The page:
Stocks and bonds are ‘disaster discounting’ after worst run for investors in 20 years

Things can always get worse.

The S&P 500 SPX Index,
on Friday consolidated its worst monthly percentage decline since the March 2020 pandemic shutdowns, but also joined the Dow Jones Industrial Average DJIA,
and the Nasdaq COMP Composite Index,
in booking the worst 9-month tranche since 2002, according to Dow Jones Market Data.

“The problem is that at the end of last year, we were pricing in perfection and now we are pricing in disaster,” David Kelly, chief global strategist at JP Morgan Asset Management, said by phone.

“I don’t think any of us can remember a time for both stocks and bonds, probably since 2008, that has been as bad as this year.”

But with the carnage, Kelly and others also see an opportunity to recover battered stocks and bonds, without waiting for the market to bottom or for the Fed to end its fight against inflation.

Carnage: A Look at Costs

Stocks and bonds have been hit especially hard since Russia launched its war against Ukraine in February, or a month before the Federal Reserve began raising interest rates from near zero.

Government bond yields were -9.1% (see chart) six months after the Ukraine war, according to BofA Global, a steeper drop than the same time period for other wars in the last 70 years.

Bonds and stocks hit hard by the Russian war in Ukraine

BofA Global

From Russia intensification of the war against Ukraine has clearly fueled inflation around the world, spooked markets and exacerbated Europe’s energy crisis. A global flight to safer assets has also pushed up the US dollar higher still in september, DXY,
as concerns mount about the potential damage to emerging markets and US corporate earnings.

There’s also the US labor market, which looks unlikely to cool down when the August jobs report comes in next Friday. key economic data in the coming week for the Fed and the markets.

“Clearly a lot of the market weakness is due to the Federal Reserve,” James Ragan, director of wealth management research at DA Davidson & Co., said in a phone call. “They have made it very clear that they want the job market to go back a little bit. That’s really important.”

Ultimately though, bond yields have nearly doubled this year as the Federal Reserve sharply raised its benchmark interest rate to combat maximum of 40 years inflation. That dynamic has drawn investors to bargain hunting, while keeping them on alert for the next crisis that breaks out in the markets.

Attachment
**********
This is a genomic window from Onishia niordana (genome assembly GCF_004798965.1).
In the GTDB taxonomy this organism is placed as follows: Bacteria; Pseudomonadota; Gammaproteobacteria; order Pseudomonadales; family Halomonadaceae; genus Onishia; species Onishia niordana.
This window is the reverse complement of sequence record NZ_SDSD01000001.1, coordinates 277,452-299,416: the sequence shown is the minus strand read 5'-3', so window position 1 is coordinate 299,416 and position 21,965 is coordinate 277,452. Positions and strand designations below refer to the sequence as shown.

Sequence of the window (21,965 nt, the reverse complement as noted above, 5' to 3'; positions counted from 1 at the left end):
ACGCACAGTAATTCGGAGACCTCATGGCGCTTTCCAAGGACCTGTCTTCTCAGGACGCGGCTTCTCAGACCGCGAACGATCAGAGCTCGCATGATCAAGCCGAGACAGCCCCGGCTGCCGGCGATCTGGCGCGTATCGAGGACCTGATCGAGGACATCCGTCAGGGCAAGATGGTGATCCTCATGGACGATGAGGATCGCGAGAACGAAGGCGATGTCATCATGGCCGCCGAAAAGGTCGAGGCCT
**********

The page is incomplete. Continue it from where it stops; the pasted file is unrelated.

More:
As a warning, a team of BofA Global credit strategists pointed to last week’s “slump in UK assets” and called the Bank of England emergency bond purchase response a warning to other central banks.

“The Fed has a tough choice: go slower from here or risk the BOE’s experience by having to repair the damage,” they warned in a weekly note to clients.

However, some investors also see opportunities in stocks and bonds down more than 10% to 25% (see chart) for the year, according to data from Mizuho Securities.

Stocks and bonds are sinking in 2022

Mizuho US Securities

The damage seems particularly severe when compared to the annual earnings of stocks, bonds, housing and commodities in a typical year for roughly the past five decades.

Bond and stock yields post gains in typical years since 1975

Mizuho Values

Corporate earnings estimates fade

While investors are concerned that the stock market slump could last a while, especially as earnings expectations fade, confidence has been growing among bond investors keeping an eye on today’s higher yields. .

US Investment Grade Corporate bond yields hit 5.7% this week, the highest level since 2009. The 10-year Treasury yield TMUBMUSD10Y,
rose 3.8% on Friday, posting its biggest three-quarter yield gain since 1987, according to Dow Jones Market Data.

The bond moves come as corporate earnings growth estimates for the S&P 500 were lowered to 2.9% for the third quarter, year over year, according to FactSet data. That represents a sharp revision from the expected rate of 9.8% at the beginning of the quarter.

Against that backdrop, Ed Perks, CIO and senior portfolio manager at Franklin Income Fund, favors investment-grade corporate bonds that also fetch average dollar prices of $86, up from more than $110 about a year ago.

Individual investors often gain exposure to the sector through corporate bond exchange-traded funds, the largest of which is LQD,
iShares iBoxx $ Investment Grade Corporate Bond ETF

“We believe that much of the damage has been done in this asset class, while in equities they are requalifying. She is rapidly changing in front of our eyes,” Perks said.

US stocks fell sharply on Friday to close out a terrible month, with the Dow Jones and S&P 500 ending the session down 1.7% and 1.5%, respectively, at their lowest levels since November 2020, according to Dow Jones MarketData. The Nasdaq posted a 1.5% drop and its lowest close since July 2020.

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